A painting by Italian artist Amedeo Modigliani was recently sold for 157.2 million dollars at Sotheby’s and has become the fourth most expensive painting to be auctioned.

The painting “Nu couché/Reclining Nude” did not break the record for a work by the most Parisian of ltalian painters, achieved in November 2015 by another “Reclining Nude” sold by Christie’s for 170.4 million dollars.

The starting price was 125.million dollars in the recent auction, covered by a price guarantee that Sotheby’s refused to disclose. Offers could be counted on the fingers of one hand and were all made by private collectors who participated by phone. The price eventually came to 139 million dollars with the closing price at 157.2 million including expenses and commissions. Sotheby’s refused to reveal the buyer’s identity.

In a Press Conference following the auction, Simon Shaw, Co-Head Worldwide of Sotheby’s Impressionist and Modern Art Department, welcomed the “new important moment” in the auction house’s history. Never before has this house, founded in 1744, sold a work for such a price.

The 1917 painting just exceeded the sum of 150 million dollars at which it had been valued and it was by far the most expensive estimate placed on any work to be auctioned.

In Simon Shaw’s opinion, this sale reflects the critical and commercial reassessment of a work by Modigliani (1884-1920) who died aged 35 of complications related to meningitis. Shaw also pointed out that only five years earlier a record sale for a work by the Italian artist was 42 million dollars.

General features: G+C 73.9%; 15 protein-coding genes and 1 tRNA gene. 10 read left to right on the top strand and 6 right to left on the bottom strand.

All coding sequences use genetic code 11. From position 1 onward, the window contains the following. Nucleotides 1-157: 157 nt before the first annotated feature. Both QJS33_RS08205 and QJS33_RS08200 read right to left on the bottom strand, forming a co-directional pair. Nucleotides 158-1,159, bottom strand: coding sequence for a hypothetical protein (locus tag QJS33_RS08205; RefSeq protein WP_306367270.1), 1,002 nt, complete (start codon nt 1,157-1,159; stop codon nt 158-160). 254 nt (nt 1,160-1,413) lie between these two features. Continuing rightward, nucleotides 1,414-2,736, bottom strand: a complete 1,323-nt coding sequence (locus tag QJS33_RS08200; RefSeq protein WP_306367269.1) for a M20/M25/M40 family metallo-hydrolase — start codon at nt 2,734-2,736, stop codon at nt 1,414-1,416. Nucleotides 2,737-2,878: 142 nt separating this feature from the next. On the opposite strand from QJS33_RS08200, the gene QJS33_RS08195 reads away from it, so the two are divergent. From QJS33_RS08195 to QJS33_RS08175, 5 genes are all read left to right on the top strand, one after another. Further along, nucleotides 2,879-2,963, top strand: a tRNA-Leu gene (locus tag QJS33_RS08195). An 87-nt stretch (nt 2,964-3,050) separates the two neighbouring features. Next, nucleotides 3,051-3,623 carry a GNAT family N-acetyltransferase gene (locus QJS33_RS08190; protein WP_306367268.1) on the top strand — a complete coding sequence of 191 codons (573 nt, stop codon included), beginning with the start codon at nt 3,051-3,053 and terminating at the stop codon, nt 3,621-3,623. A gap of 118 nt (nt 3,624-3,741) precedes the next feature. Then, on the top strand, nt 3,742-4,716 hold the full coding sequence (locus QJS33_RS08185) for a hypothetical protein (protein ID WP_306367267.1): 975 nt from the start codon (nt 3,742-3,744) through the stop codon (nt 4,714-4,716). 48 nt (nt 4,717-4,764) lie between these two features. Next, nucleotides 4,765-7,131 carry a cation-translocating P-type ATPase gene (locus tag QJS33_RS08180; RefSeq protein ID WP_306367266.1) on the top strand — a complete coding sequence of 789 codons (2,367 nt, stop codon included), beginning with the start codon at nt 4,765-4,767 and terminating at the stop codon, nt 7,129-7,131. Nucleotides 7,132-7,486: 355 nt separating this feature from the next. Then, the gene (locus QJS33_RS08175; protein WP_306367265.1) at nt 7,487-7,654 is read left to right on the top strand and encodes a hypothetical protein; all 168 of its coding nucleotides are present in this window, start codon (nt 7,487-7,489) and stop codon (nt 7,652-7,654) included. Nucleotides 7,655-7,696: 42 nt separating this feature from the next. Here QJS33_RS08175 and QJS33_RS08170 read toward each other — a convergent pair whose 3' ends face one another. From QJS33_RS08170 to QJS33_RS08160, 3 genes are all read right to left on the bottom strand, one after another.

When it was last shown at auction in 2003, the recently sold “Reclining Nude” had been estimated at 26.9 million dollars.

The painting was the best work of the summer sales in New York and far more profitable than Pablo Picasso’s “Girl with basket of flowers” sold for 115 million dollars by Christie’s during the sale of the Rockefeller collection.

It is the artist’s largest painting measuring 146x 89 cm. The work is part of a series of 22 nudes of which it is the only one depicting the entire model from head to toe. Nine nudes among them are still in the hands of private collectors.

When presenting the work before the auction, Simon Shaw mentioned that this series revolutionized the art of the nude in painting, describing the specific work as “subtly radical”.“While having its roots in tradition, it reflects the change of womens’ status during the First World War. It assimilates both the historical authorities on the nude and 20th century painting, while embodying the emancipation of the woman who is confident and self possessed in her sexuality. The works entirely captures our gaze.”